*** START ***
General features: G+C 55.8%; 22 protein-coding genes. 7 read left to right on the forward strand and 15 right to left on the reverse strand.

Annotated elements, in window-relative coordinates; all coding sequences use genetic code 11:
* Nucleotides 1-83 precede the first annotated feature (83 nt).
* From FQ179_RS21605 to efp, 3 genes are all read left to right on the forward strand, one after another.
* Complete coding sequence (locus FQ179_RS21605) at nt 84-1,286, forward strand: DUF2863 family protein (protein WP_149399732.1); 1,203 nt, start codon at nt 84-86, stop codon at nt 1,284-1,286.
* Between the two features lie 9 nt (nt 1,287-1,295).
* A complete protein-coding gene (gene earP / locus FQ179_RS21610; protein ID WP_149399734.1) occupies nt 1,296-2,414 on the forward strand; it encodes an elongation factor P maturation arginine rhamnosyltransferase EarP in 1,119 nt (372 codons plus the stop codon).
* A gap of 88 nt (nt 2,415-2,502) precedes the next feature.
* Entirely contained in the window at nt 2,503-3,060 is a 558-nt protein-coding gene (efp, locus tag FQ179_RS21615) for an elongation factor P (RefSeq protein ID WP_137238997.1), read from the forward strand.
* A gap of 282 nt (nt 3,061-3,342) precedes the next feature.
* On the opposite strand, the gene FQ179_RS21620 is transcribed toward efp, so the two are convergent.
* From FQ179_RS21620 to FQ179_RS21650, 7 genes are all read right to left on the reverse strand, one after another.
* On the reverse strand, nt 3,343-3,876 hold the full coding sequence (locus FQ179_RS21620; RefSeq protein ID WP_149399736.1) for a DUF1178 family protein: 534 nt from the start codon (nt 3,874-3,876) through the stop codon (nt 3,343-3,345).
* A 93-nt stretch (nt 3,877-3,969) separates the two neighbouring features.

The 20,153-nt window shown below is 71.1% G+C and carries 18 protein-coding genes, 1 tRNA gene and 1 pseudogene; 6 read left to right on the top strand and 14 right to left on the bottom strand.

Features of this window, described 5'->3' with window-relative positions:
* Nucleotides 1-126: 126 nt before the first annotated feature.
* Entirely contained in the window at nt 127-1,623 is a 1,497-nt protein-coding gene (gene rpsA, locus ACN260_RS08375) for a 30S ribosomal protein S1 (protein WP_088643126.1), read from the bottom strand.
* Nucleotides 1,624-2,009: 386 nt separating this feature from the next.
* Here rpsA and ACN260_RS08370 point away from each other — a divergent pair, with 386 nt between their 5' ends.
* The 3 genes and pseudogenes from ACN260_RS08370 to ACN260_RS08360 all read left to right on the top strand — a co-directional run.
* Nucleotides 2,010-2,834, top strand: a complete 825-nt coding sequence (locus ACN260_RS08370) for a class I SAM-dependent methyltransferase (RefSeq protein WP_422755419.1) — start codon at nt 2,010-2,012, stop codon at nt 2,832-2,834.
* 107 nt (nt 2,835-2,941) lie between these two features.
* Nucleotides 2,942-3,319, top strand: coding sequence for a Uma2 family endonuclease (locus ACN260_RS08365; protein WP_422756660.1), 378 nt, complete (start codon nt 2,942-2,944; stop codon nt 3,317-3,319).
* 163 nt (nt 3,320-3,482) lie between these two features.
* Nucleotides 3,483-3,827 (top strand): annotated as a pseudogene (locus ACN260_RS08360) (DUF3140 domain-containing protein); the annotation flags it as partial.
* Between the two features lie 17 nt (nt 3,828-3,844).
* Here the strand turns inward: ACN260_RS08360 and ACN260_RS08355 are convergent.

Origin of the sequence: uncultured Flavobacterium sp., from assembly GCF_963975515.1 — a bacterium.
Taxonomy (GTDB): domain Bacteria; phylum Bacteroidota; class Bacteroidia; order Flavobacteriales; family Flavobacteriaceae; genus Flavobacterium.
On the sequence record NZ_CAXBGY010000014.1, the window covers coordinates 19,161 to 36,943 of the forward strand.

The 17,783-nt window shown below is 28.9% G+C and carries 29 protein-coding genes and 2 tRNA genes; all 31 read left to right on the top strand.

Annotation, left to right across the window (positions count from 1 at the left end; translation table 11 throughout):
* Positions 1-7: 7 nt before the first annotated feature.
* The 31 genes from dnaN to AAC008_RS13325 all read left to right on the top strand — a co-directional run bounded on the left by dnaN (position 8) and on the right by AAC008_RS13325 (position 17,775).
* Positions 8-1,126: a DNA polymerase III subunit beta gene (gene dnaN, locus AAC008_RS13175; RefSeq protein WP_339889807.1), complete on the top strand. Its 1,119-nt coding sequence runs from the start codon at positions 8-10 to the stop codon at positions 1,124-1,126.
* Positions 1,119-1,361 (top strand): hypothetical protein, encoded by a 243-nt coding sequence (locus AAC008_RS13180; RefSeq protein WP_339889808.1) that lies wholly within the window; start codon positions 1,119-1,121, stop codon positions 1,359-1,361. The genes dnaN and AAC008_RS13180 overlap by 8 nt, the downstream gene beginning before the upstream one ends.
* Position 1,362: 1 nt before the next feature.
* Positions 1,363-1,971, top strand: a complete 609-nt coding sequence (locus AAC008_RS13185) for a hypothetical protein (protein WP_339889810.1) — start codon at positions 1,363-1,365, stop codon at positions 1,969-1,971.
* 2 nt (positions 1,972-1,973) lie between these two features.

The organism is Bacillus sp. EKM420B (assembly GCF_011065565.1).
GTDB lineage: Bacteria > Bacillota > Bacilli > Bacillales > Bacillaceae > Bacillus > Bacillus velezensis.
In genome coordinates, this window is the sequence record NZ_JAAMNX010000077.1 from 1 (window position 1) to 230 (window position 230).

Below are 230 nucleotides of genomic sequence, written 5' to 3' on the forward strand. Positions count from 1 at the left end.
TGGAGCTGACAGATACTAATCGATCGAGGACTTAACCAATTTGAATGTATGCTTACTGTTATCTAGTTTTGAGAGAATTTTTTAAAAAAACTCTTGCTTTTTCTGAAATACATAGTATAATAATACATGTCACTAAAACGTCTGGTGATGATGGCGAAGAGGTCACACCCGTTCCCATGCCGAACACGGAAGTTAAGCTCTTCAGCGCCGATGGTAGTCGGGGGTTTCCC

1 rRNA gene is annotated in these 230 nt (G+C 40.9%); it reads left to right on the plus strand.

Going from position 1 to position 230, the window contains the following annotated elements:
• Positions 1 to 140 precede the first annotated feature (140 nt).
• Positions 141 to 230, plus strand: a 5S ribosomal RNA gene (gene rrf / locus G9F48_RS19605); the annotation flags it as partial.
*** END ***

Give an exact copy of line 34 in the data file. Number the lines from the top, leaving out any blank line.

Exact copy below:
* Positions 1-7: 7 nt before the first annotated feature.